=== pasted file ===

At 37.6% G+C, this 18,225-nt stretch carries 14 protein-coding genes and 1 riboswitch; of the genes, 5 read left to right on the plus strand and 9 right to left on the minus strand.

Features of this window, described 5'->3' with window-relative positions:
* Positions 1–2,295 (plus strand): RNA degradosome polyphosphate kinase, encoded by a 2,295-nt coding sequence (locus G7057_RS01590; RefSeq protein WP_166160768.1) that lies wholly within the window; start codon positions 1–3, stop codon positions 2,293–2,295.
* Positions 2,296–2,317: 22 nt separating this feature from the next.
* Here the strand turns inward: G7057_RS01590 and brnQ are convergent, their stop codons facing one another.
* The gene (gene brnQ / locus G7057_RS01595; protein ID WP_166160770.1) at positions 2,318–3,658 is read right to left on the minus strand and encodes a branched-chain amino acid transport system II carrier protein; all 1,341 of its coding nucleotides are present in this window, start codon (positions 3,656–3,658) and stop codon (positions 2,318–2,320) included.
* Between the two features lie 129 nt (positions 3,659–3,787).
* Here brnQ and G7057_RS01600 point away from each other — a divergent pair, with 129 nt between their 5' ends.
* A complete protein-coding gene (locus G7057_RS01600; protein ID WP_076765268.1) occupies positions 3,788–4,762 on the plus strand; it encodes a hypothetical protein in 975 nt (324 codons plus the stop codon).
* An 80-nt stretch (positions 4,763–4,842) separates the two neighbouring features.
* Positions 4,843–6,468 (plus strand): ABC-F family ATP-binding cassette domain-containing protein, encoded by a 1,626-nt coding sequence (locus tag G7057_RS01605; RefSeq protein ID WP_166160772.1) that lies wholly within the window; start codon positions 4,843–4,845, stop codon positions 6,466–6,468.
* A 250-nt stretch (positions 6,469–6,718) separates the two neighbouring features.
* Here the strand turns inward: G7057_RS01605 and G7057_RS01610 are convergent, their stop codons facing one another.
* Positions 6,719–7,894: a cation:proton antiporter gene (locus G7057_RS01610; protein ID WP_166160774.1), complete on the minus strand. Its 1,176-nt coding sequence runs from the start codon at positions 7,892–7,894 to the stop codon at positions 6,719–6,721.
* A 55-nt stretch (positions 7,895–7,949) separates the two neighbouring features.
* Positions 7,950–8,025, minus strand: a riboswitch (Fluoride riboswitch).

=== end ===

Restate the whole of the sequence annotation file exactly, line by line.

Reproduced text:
At 37.6% G+C, this 18,225-nt stretch carries 14 protein-coding genes and 1 riboswitch; of the genes, 5 read left to right on the plus strand and 9 right to left on the minus strand.

Features of this window, described 5'->3' with window-relative positions:
* Positions 1–2,295 (plus strand): RNA degradosome polyphosphate kinase, encoded by a 2,295-nt coding sequence (locus G7057_RS01590; RefSeq protein WP_166160768.1) that lies wholly within the window; start codon positions 1–3, stop codon positions 2,293–2,295.
* Positions 2,296–2,317: 22 nt separating this feature from the next.
* Here the strand turns inward: G7057_RS01590 and brnQ are convergent, their stop codons facing one another.
* The gene (gene brnQ / locus G7057_RS01595; protein ID WP_166160770.1) at positions 2,318–3,658 is read right to left on the minus strand and encodes a branched-chain amino acid transport system II carrier protein; all 1,341 of its coding nucleotides are present in this window, start codon (positions 3,656–3,658) and stop codon (positions 2,318–2,320) included.
* Between the two features lie 129 nt (positions 3,659–3,787).
* Here brnQ and G7057_RS01600 point away from each other — a divergent pair, with 129 nt between their 5' ends.
* A complete protein-coding gene (locus G7057_RS01600; protein ID WP_076765268.1) occupies positions 3,788–4,762 on the plus strand; it encodes a hypothetical protein in 975 nt (324 codons plus the stop codon).
* An 80-nt stretch (positions 4,763–4,842) separates the two neighbouring features.
* Positions 4,843–6,468 (plus strand): ABC-F family ATP-binding cassette domain-containing protein, encoded by a 1,626-nt coding sequence (locus tag G7057_RS01605; RefSeq protein ID WP_166160772.1) that lies wholly within the window; start codon positions 4,843–4,845, stop codon positions 6,466–6,468.
* A 250-nt stretch (positions 6,469–6,718) separates the two neighbouring features.
* Here the strand turns inward: G7057_RS01605 and G7057_RS01610 are convergent, their stop codons facing one another.
* Positions 6,719–7,894: a cation:proton antiporter gene (locus G7057_RS01610; protein ID WP_166160774.1), complete on the minus strand. Its 1,176-nt coding sequence runs from the start codon at positions 7,892–7,894 to the stop codon at positions 6,719–6,721.
* A 55-nt stretch (positions 7,895–7,949) separates the two neighbouring features.
* Positions 7,950–8,025, minus strand: a riboswitch (Fluoride riboswitch).